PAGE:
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A Journal on Internal Medicine

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Minerva Medica 2007 August;98(4):361-5

language: English

Role of endoscopic ultrasound in biliary and unexplained pancreatitis

Pellicano R. 1, Repici A. 2, Goss M. 1, Carucci P. 1, Rocca R. 3, Bruno M. 1, Peyre S. 4, Saracco G. 1, Fagoonee S. 5, Rizzetto M. 1, De Angelis C. 1

1 Unit of Gastro-Hepatology San Giovanni Battista Hospital, Turin, Italy
2 Unit of Gastroenterology Humanitas Hospital Rozzano, Milan, Italy
3 Unit of Gastroenterology Mauriziano Hospital, Turin, Italy
4 Unit of Gastroenterology Cuorgné Hospital, Cuorgné, Turin, Italy
5 Department of Biology Biochemistry and Genetics University of Turin, Turin, Italy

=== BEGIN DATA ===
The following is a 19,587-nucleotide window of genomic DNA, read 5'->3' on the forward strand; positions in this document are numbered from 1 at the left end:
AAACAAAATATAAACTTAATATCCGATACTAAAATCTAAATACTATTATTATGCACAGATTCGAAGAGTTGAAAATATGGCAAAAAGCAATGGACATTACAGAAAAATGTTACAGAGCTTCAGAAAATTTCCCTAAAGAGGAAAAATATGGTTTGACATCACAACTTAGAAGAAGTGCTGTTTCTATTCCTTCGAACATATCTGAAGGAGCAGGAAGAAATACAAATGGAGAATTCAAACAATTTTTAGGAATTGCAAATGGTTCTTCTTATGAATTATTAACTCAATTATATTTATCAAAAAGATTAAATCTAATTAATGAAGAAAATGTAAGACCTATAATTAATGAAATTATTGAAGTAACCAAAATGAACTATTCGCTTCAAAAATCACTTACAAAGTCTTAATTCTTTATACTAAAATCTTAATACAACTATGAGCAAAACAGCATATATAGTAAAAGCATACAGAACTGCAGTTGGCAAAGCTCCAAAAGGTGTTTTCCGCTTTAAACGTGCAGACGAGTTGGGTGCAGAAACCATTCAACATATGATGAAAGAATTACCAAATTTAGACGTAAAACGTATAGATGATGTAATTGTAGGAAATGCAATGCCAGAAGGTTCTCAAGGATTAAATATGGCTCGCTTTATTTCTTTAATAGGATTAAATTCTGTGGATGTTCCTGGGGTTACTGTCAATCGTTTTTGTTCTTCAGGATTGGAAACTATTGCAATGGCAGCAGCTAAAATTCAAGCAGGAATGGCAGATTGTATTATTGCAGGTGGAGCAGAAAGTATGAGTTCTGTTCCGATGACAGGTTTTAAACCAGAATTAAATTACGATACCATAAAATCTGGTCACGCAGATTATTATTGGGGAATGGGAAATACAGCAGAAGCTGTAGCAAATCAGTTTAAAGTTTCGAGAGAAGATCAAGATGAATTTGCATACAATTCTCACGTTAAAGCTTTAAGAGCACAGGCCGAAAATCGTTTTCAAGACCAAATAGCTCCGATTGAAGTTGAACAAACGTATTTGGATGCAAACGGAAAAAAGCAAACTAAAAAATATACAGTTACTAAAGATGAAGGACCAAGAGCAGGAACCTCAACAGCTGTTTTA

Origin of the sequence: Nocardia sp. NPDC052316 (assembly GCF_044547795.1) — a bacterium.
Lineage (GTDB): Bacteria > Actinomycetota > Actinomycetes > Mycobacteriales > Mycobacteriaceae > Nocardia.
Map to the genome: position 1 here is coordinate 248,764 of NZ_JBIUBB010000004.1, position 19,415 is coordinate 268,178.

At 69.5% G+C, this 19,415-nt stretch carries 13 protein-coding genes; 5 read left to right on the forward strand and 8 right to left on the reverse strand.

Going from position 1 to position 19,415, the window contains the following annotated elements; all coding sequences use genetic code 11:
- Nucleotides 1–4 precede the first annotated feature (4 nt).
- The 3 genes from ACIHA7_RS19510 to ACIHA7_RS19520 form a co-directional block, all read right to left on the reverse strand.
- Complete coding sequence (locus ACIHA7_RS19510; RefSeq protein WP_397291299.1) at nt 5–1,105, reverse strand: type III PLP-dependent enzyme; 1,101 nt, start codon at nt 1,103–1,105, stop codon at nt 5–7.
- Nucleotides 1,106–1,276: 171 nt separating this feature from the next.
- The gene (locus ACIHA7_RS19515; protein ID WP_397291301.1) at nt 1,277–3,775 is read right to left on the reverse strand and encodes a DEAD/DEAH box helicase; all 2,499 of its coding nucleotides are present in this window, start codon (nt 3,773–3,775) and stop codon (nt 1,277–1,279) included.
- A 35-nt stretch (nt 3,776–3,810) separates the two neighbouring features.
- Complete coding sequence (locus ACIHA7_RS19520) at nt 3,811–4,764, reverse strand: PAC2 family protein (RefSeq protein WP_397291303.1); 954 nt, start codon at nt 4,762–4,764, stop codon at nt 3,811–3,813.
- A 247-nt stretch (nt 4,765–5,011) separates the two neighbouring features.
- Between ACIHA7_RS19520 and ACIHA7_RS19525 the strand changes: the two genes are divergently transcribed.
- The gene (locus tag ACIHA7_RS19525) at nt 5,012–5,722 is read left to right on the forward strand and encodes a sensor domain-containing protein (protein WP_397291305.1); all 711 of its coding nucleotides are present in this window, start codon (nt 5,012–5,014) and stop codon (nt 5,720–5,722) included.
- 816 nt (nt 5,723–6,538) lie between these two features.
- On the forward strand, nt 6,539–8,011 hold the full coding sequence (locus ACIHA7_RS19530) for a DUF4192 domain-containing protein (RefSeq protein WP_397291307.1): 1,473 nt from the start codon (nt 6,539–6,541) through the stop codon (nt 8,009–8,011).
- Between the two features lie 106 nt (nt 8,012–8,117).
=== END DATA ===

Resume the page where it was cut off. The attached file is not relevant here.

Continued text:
In the Western world, gallstone disease accounts for approximately half of the cases of acute pancreatitis. The benefit of therapeutic endoscopic retrograde cholangiopancreatography (ERCP) has been clearly proven for this disease. On the basis of history, laboratory, and noninvasive imaging studies, about 10-30% of patients with acute pancreatitis have no apparent aetiology. This is critical because it limits the optimal therapeutic management and the prevention of recurrence. Endoscopic ultrasound (EUS) has emerged as an important procedure to clarify the aetiology of acute pancreatitis. After extensive investigation that included EUS, 8-20% of episodes remained idiopathic. Moreover, EUS carried minimal risk when compared to ERCP. The present short review attempts to update on the indications for the employment of EUS in the diagnosis of biliary stones as well as in the clarification of aetiology in the case of unexplained pancreatitis.

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